Plasma caffeine and epinephrine.

Figure 2 shows that 1 h after ingestion of caffeine, the plasma caffeine concentration increased to 8.2 μg·mL−1 (equivalent to 42 μmol·L−1) and then declined somewhat during the rugby test. The caffeine concentration before ingestion was below the level of detection in the assay for all subjects; the value is shown in the figure as 1 μg·mL−1. Caffeine concentration was also below the level of detection for all subjects at all time points in the placebo condition. Figure 2 also shows the plasma epinephrine concentration before, during, and after the rugby test for the caffeine and placebo conditions. Averaged over these three time points, the epinephrine concentration was 51% higher (90% confidence limits ±11%) in the caffeine condition than in the placebo condition.

FIGURE 2— Plasma caffeine and epinephrine concentrations during caffeine (•) and placebo (○) testing sessions. Ingestion occurred 70 min before the start of the rugby test (at 0 min). Values are means;
FIGURE 2— Plasma caffeine and epinephrine concentrations during caffeine (•) and placebo (○) testing sessions. Ingestion occurred 70 min before the start of the rugby test (at 0 min). Values are means;:
barsare SD.

There was a strong positive correlation (r = 0.59; 90% confidence limits −0.06 to 0.89) between plasma caffeine concentration during the caffeine condition and the change in epinephrine concentration between placebo and caffeine conditions; both concentrations were averaged in each subject over the pre-, mid-, and postexercise assays. Correlations between plasma caffeine and changes in performance were inconclusive, with the exception of a strong positive correlation with tackle sprint speed (r = 0.63) and a strong negative correlation with Drive 1 power (r = −0.80). All but one of the correlations of changes in epinephrine concentration before and during the test with changes in sprint speed were substantial and positive, and two were conclusive (range −0.03 through 0.64). All the correlations of changes in epinephrine with changes in drive power were substantial and negative, but none was conclusive (range −0.27 through −0.49). There was also a strong negative correlation between passing accuracy and epinephrine concentration before the performance test (r = −0.63), and the correlation during the test was negative but unclear (r = −0.27).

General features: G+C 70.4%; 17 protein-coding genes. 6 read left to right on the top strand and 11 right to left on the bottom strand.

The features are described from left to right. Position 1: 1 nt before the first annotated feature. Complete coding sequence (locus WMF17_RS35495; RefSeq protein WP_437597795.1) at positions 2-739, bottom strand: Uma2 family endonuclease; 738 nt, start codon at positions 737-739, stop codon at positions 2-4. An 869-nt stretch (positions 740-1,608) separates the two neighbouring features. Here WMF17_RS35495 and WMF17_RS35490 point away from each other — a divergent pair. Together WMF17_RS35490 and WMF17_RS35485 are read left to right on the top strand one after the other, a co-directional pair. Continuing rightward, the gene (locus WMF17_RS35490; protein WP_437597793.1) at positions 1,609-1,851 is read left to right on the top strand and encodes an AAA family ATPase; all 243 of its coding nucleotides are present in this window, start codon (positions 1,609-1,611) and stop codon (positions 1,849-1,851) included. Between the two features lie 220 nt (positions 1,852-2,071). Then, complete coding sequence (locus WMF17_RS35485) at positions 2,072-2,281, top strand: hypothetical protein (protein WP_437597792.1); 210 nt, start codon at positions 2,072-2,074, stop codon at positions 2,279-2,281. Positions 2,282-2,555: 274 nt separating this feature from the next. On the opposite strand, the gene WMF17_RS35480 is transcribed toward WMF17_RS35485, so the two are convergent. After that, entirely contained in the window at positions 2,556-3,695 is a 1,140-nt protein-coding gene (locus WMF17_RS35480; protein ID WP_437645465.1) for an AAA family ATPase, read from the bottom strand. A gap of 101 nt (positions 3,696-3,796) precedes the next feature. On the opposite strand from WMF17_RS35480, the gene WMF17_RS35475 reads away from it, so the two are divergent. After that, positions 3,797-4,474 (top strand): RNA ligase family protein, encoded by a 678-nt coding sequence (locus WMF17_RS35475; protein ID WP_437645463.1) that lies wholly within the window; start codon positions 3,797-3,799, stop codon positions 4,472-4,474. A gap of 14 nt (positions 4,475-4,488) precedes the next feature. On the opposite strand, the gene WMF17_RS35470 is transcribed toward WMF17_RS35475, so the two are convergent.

Effects of caffeine on exercise performance.

The present study is the first to report that caffeine has multiple beneficial effects on the physical and skill activities required in an intermittent high-intensity team sport. Such effects were demonstrated for five sprint tasks (high-speed requirement), a power task (high-force requirement), and an accuracy task performed rapidly (high motor skill requirement). The enhancements of performance were apparently not due to a placebo effect at the start of the rugby test because no subjects stated that they were confident about what treatment they had received.

Our conclusions are based on the approach to inferential statistics that emphasizes precision of estimation rather than null-hypothesis testing. To that end, we have followed recommendations to show and interpret the practical importance of confidence limits (e.g., Altman et al. (2) and Sterne and Smith (29)), which represent the uncertainty in the true value of each effect. We have built on these recommendations by enunciating a rule for deciding when an effect is clear or unclear and by making quantitative assertions about likelihood that the effect is beneficial or detrimental (20).

For the sprint tasks, most of the effects of caffeine averaged over the entire test were clear and all were positive (Table 3). The improvements of 0.5–2.9% were of similar magnitude to those effects reported for endurance exercise (9,15,24) or high-intensity exercise of 4- to 10-min duration (4,14,21). The positive effects in the present study cannot be compared with those of other studies on repeated sprints (17,27) because the duration of the test was considerably longer. This point is important because the influence of caffeine on the sprints was more apparent in the second half of the test (Fig. 1). We demonstrated that caffeine protects against fatigue during sprints, first from our caffeine versus placebo analysis of the first versus second half sprint performances (Table 3), and second because caffeine was without substantial effect when there was no apparent fatigue, as seen during the efforts for the sprints of the last circuit (Fig. 1).

Caffeine increased the peak power of Drive 1 over the entire test by 5% (Table 3, Fig. 1). Specifically, this involved enhancement in the first circuit and diminished fatigue as shown over the two halves and in the last circuit. Caffeine has also been shown to improve other activities requiring high force production such as competitive rowing (4) and maximum isometric voluntary contractions (MVC) (22,23). The peak MVC force for the quadriceps can increase by 5% (23), but such effects are only detected in situations where there is submaximal voluntary activation (23,25,31). The only clear detrimental effect with caffeine in the present study was for Drive 2, which showed increased fatigue in the second half compared with the first half. Similar detrimental effects have been shown for the latter sprints during repeated Wingate testing (17).